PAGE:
4. Passing from a choragus to chorus as a whole, we may note that the Attic chorus usually comprises not a randomly chosen abstract representation of the people, but individuals closely connected with the hero8. Although a chorus does not directly take part in the action, it always demonstrates its compassion for the protagonist. Accordingly, in Hamlet the composition of the chorus is motivated by the plot. It consists of sentinels headed by Horatio Hamlet refers to the chorus as scholars, soldiers (1.5.146).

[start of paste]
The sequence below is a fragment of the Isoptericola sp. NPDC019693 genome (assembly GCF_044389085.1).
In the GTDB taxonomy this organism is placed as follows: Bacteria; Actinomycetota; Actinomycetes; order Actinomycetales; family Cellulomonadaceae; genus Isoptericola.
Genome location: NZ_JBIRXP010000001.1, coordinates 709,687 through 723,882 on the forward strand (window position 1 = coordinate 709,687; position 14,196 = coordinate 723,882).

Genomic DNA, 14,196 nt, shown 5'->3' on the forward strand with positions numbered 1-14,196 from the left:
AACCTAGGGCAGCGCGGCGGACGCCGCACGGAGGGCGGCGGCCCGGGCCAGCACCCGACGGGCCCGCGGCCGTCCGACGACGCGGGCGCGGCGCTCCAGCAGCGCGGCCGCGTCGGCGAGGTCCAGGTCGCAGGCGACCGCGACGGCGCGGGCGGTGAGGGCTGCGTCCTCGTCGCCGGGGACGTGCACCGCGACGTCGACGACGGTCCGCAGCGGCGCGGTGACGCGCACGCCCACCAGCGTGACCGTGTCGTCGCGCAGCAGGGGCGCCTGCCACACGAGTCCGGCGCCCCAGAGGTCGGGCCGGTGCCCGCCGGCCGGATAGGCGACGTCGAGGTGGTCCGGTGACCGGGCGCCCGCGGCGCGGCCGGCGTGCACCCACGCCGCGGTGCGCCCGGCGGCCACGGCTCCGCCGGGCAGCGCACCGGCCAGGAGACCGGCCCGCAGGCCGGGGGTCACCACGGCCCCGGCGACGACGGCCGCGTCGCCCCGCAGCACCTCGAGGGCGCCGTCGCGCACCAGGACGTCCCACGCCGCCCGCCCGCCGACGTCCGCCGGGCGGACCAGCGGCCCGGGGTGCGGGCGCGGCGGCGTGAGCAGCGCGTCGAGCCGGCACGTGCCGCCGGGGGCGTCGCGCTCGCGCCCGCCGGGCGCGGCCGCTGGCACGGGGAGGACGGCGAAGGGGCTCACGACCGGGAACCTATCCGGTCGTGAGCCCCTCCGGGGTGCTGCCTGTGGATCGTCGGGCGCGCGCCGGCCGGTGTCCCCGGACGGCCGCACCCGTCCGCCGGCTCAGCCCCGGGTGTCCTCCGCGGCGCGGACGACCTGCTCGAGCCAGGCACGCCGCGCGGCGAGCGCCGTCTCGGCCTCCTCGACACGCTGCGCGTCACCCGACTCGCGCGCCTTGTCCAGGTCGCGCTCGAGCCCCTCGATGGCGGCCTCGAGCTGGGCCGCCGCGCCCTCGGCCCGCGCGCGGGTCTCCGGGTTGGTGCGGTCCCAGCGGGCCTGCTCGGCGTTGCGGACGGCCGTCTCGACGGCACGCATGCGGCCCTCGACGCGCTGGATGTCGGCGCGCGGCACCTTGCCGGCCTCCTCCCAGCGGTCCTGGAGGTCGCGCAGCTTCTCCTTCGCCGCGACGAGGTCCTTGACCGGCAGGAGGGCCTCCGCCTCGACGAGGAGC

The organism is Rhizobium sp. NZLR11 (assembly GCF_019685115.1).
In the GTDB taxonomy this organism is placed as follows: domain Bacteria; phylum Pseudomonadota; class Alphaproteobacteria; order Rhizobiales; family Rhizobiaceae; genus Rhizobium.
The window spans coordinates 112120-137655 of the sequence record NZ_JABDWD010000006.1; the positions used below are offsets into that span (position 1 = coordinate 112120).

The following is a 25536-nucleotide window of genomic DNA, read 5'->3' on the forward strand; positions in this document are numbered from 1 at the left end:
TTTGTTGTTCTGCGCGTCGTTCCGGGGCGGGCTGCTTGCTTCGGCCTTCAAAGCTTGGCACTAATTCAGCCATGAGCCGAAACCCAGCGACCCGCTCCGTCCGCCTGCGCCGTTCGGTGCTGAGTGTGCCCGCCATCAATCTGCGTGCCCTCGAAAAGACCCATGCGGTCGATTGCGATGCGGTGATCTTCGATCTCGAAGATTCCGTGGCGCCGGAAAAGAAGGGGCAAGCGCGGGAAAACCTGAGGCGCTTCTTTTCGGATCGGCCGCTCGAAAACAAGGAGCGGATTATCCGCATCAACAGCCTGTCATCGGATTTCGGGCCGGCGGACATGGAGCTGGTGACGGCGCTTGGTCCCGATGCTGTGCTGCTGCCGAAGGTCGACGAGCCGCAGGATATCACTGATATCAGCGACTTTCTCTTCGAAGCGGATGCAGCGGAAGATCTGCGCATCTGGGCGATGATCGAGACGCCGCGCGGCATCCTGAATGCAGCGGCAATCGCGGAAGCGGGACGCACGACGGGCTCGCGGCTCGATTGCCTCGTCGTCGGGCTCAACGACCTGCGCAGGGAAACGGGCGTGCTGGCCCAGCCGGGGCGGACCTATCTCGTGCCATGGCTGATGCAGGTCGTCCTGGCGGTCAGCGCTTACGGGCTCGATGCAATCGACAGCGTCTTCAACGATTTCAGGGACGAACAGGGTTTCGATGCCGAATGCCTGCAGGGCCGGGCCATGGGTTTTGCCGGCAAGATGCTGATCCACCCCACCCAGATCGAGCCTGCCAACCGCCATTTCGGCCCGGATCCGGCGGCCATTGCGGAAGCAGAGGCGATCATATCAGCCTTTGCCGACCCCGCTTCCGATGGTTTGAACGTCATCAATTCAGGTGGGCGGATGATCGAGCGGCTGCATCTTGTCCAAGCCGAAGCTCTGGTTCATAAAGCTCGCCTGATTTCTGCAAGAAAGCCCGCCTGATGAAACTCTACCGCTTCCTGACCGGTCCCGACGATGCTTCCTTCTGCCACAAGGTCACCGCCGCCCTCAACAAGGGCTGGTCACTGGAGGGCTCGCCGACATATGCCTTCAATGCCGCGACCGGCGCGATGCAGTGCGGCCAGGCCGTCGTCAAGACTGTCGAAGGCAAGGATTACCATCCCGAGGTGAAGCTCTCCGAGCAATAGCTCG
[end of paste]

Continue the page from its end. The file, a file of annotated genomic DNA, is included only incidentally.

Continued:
5. As it is exemplified by the dramas of Sophocles, the choice of the chorus itself suffices to preclude any harsh condemnation of the protagonist, who usually enjoys a privileged social status and is bound with the members of the chorus by innumerable threads of explicable sympathy and social solidarity9. In this context we may turn to Horatio's self-definition: your poor servant ever. Recall again that it is in these words that Horatio introduces himself in the scene of his meeting with Hamlet (1.2.162). Before the mousetrap scene Hamlet addresses Horatio in a rather brutal manner What ho, Horatio (3.2.52). And Horatio again calls himself a servant. In his confusion Hamlet feels compelled to address him with a whole panegyric. The role of a faithful servant corresponds to the similar role of the chorus in Greek tragedy in terms of both functional purposes and status. The role of a servant has a fruitful continuation in early modern European drama: Truffaldino in A servant of two masters (Carlo Goldoni), Tristan in The Dog in the Manger (Lope de Vega), Leporello in The Trickster of Seville and His Guest of Stone (Tirso de Molina), Cosme in The Phantom Lady (Calderon de la area) constitute only tips of an iceberg in European drama. Furthermore, such structural pairs appear also in other literary genres. Sancho Pansa epitomises a typical constant chorus, which provides an absolutely necessary foil for Don Quixote. The example from the novel by Miguel de Cervantes has a special significance because Don Quixote is often interpreted in European and world tradition as a hero bearing an affinity to Hamlet.